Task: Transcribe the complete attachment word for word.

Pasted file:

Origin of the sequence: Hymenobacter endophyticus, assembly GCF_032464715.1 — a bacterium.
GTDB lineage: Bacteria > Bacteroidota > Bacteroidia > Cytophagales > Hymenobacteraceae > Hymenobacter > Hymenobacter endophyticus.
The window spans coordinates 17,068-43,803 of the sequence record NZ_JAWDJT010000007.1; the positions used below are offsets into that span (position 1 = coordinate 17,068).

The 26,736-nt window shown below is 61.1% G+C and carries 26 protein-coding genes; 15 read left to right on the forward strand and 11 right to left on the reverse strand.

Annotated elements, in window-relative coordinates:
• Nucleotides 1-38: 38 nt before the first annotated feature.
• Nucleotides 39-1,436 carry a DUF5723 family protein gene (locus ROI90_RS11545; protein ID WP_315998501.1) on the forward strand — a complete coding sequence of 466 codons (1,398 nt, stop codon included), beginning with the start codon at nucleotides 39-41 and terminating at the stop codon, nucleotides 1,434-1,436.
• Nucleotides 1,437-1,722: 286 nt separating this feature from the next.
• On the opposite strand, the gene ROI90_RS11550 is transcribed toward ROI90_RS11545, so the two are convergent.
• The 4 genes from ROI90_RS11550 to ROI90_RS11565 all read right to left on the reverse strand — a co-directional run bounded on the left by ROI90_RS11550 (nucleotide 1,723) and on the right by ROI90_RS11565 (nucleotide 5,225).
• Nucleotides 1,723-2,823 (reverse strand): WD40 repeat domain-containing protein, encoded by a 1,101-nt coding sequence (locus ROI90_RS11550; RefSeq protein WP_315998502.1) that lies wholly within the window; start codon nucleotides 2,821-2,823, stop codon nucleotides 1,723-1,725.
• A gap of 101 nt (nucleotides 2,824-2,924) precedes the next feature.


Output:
Origin of the sequence: Hymenobacter endophyticus, assembly GCF_032464715.1 — a bacterium.
GTDB lineage: Bacteria > Bacteroidota > Bacteroidia > Cytophagales > Hymenobacteraceae > Hymenobacter > Hymenobacter endophyticus.
The window spans coordinates 17,068-43,803 of the sequence record NZ_JAWDJT010000007.1; the positions used below are offsets into that span (position 1 = coordinate 17,068).

The 26,736-nt window shown below is 61.1% G+C and carries 26 protein-coding genes; 15 read left to right on the forward strand and 11 right to left on the reverse strand.

Annotated elements, in window-relative coordinates:
• Nucleotides 1-38: 38 nt before the first annotated feature.
• Nucleotides 39-1,436 carry a DUF5723 family protein gene (locus ROI90_RS11545; protein ID WP_315998501.1) on the forward strand — a complete coding sequence of 466 codons (1,398 nt, stop codon included), beginning with the start codon at nucleotides 39-41 and terminating at the stop codon, nucleotides 1,434-1,436.
• Nucleotides 1,437-1,722: 286 nt separating this feature from the next.
• On the opposite strand, the gene ROI90_RS11550 is transcribed toward ROI90_RS11545, so the two are convergent.
• The 4 genes from ROI90_RS11550 to ROI90_RS11565 all read right to left on the reverse strand — a co-directional run bounded on the left by ROI90_RS11550 (nucleotide 1,723) and on the right by ROI90_RS11565 (nucleotide 5,225).
• Nucleotides 1,723-2,823 (reverse strand): WD40 repeat domain-containing protein, encoded by a 1,101-nt coding sequence (locus ROI90_RS11550; RefSeq protein WP_315998502.1) that lies wholly within the window; start codon nucleotides 2,821-2,823, stop codon nucleotides 1,723-1,725.
• A gap of 101 nt (nucleotides 2,824-2,924) precedes the next feature.